My grandfather often complained that he never got any fishing done.
On Wednesdays when businesses closed, he’d carry my grandmother to the family pond to fish. And that’s exactly what happened. My grandmother fished. Granddaddy said all he had time for was baiting her hook and removing the catch.
The pond was a mile or two around. Well-stocked. I remembered him cleaning the fish, scraping the knife backward across the scales, how they flew off, glinting in the light.
Nowadays my mother stays at a facility called Hidden Lake. According to Mama, the reason the lake is hidden is that it’s actually a pond. If you’re looking for a lake, you’re going to be looking a while. Hidden Lake is only a lake if you think your recirculating water feature is a pond.
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The lure of fishing crosses all kinds of lines. An imprisoned friend wrote that his grandmother fished off bridges and piers. In public lakes and private ponds. She’d stand quietly, awaiting inspiration. Sensing her spot, she’d set out six rods and poles, bait the hooks, and start hauling in fish. Her grandson said beneath the muddy water, fish just lined up, patiently waiting their turn to throw themselves at her hook. No one else caught a thing.
One memorable expedition his mother called, “Mama, don’t git so close to that water.” But Grandma didn’t need no advice.
“Mama, you too close to that bank!” his mother insisted.
A pause. Then, “MAAAMA!!!”
Grandma’s feet lifted off the ground, bicycling in the open air, her arms flailing wildly. KER-SPLASH!
My friend was in stitches. His mother yelled for him to stop laughing at her mother, but by then he was rolling on the ground.
Fortunately, when Grandma managed to stand, the water was only knee-high. Still, she was drenched and spitting pond scum. The crowning insult, though, was she’d lost her wig. Into the pond waded the uncles, searching for the missing hairpiece.
My mother is a connoisseur of slapstick. We’re lucky she didn’t fall out of her Hidden Lake chair at the image of the uncles fishing out that wig.
Readers sometimes say these stories help humanize the prisoners. The muddy waters of their lived realities are opaque to us. But so are ours to them.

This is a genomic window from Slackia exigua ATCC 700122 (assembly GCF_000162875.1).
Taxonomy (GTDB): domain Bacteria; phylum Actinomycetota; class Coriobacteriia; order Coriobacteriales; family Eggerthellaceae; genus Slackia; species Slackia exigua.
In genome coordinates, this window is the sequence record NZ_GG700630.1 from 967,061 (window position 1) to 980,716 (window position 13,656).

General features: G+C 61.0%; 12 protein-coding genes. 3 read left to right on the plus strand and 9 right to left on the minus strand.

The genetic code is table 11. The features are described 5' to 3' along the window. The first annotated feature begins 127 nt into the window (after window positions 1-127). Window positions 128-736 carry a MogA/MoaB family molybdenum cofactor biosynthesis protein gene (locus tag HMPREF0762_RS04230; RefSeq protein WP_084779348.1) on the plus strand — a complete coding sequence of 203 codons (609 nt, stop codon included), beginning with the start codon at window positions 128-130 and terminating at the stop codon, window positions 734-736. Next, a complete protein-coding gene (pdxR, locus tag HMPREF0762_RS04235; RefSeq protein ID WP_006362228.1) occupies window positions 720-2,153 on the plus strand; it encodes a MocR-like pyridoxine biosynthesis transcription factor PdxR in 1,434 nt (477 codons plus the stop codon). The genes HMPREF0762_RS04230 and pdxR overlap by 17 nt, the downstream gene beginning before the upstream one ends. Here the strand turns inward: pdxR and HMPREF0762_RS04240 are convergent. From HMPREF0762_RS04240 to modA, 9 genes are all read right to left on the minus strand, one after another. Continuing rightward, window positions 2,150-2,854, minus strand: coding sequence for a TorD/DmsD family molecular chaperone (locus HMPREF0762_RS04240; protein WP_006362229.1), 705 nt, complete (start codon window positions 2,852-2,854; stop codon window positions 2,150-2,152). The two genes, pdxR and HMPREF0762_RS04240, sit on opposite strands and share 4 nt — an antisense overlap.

Recently, one man mentioned how childhood was overrated; he didn’t remember anything positive under all that dirt. Another gently insisted they shouldn’t blame circumstances for their choices. As young teens they chose to start selling drugs. No one forced them.
The idea of “choice” has such allure. We want to claim control over our lives. But when I asked my children how they’d have gone about selling drugs at the end of middle school, they considered a while then finally recalled a girl who claimed to have smoked a joint. My children wouldn’t have “chosen” to sell drugs because first, there was no need: we had a home, heat, clothes, food and second, they’d have no idea where or how to begin.
When one man said he didn’t get started with drugs till late, he meant 13. At 13, my children were surrounded by ice skating, baseball and violins. He was surrounded by guns, drugs, and an immediate need for rent money. Are we seriously trying to convince ourselves that a 13-year-old child sentenced to life in prison, which means sentenced to die in prison, had the same choices as my kids?
Not to judge
I remember the story of Bass, a mythic figure. The men called him a living testimony. Over and over, he encouraged his fellow prisoners not to judge. He reminded them that every day was worth celebrating if you were alive to see it.
How many of us embody such grace amidst our wildly fortunate lives?
The twinned notion of free choice/personal responsibility benefits those with the most benefits. It enables us to wash our hands of our responsibility to fix what’s broken. It allows those of us who have fish lining up to feel justified in not sharing the shoreline.
Bream, bass, wig; what’s troubling the waters is justice. But what does justice mean when the scales are flaking and the blindfold is one we willingly wear?
I don’t think at 13 anyone has much free choice. I think what we have are our given circumstances. These children, now prisoners, were caught in a net not of their making. When I listen to their stories, one thought rises over and over: it’s a wonder any survive. That some survive with hearts intact is my Christmas miracle.
We don’t need to humanize these men. We need to humanize ourselves. We need to muddy the waters of our certainty that those of us gifted with childhoods where we didn’t witness murders, need to sell drugs for rent, or have parents incarcerated aren’t indebted to those who did. We are. And we need to recirculate our unearned good fortune in the form of tangible compassionate active love.
If justice rolls like a river, it’s a water that raises all boats. Not a hidden lake, but a gleaming one where all children are wading in the water and the shoreline is immeasurably immense.
Lynden Harris is the founder of Hidden Voices and lives in Cedar Grove in northern Orange County. You can reach her at email@example.com